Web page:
For the next few years, the remaining Cory family members cleared and farmed the land granted to them. When Thomas Cory stood with his mother at the compensation board hearings, he said that it was the wish of the family that Sarah should receive all of the compensation for her husband’s losses.

For the next three decades the Cory family disappears from the public records until Sarah drew up her will in 1815. Although her arrival in New Brunswick had been made in the shadow of great loss and the deaths of three family members, Sarah had obviously prospered since 1783. Morris received the family’s original farm in Gagetown and a bed. Sarah bequeathed her land on Grimross Neck to her son Griffin and daughter Hannah. Thomas received £50; Elizabeth got £40. Gilbert was given a bed; Hannah received all of her mother’s clothing. Silvaneus and Lewis, two sons not mentioned in the will, had died sometime before their mother.

The family’s African slave, Dorothy, was now 36 years old and had children of her own. Her inheritance was perhaps the most valuable of the treasures that Sarah bequeathed. The widow’s will declared that Dorothy and her family were “to be free from slavery with her bed and bedding and wearing clothing without any demands of my children”.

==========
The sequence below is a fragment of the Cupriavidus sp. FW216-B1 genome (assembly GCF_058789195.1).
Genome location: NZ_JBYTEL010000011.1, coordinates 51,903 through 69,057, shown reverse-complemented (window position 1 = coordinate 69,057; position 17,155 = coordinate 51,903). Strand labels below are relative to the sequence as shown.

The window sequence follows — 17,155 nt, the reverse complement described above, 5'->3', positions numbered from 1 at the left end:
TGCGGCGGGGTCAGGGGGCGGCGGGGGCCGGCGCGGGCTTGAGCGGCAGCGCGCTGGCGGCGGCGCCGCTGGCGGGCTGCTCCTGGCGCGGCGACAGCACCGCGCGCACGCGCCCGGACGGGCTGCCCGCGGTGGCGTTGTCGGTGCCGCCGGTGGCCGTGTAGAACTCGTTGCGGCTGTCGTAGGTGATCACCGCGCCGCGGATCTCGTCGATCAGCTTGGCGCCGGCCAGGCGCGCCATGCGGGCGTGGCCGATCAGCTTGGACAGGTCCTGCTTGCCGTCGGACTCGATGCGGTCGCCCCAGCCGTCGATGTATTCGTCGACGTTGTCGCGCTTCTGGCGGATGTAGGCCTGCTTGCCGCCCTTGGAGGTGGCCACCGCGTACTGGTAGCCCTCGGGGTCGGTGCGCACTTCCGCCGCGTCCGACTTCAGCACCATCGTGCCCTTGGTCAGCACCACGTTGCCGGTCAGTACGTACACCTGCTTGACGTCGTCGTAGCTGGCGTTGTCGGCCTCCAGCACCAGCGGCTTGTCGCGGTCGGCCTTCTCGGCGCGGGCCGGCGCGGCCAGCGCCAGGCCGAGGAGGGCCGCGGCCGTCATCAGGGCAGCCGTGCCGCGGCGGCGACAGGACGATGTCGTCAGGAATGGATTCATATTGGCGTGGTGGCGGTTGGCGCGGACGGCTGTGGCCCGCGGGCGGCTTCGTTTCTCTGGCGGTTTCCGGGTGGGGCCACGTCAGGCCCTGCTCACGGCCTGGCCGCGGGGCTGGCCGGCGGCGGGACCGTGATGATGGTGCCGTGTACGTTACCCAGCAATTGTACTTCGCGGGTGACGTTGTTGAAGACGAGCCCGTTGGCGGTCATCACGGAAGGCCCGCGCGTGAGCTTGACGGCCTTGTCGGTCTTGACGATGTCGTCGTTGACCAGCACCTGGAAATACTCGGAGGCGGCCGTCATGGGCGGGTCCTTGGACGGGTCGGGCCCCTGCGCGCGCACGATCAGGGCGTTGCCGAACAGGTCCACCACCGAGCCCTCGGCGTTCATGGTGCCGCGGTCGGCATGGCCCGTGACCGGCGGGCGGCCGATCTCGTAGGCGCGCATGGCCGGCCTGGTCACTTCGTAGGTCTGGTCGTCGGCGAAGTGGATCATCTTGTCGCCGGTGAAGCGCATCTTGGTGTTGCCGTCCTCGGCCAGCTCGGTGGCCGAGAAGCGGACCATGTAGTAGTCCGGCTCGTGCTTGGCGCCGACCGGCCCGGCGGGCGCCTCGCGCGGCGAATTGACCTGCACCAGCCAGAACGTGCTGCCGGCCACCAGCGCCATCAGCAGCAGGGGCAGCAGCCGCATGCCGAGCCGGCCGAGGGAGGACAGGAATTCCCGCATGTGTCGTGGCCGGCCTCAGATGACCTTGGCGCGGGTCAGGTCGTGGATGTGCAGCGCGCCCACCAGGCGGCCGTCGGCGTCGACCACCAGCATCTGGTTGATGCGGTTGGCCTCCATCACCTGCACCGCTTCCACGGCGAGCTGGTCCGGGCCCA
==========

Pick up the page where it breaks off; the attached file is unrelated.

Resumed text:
Sarah Cory’s story shows how crucial the “dry” legal records of the loyalist era can be. If we simply had the transcripts of the compensation board hearings, we would only know of Sarah’s hardships and losses. If we just had her will, we might suppose that she was a rich and prosperous loyalist refugee. But with both records in hand, we can appreciate all that Sarah endured and overcame to begin a new life far from the battlefields of the American Revolution.

To secure permission to reprint this article contact the author at {stephendavids AT gmail DOT com}

Friends of the Loyalist Collection Honoured by Brock University

Brock University was the site of a well attended reception on Sunday October 26 to honour the contribution made by The Friends of the Loyalist Collection at Brock University.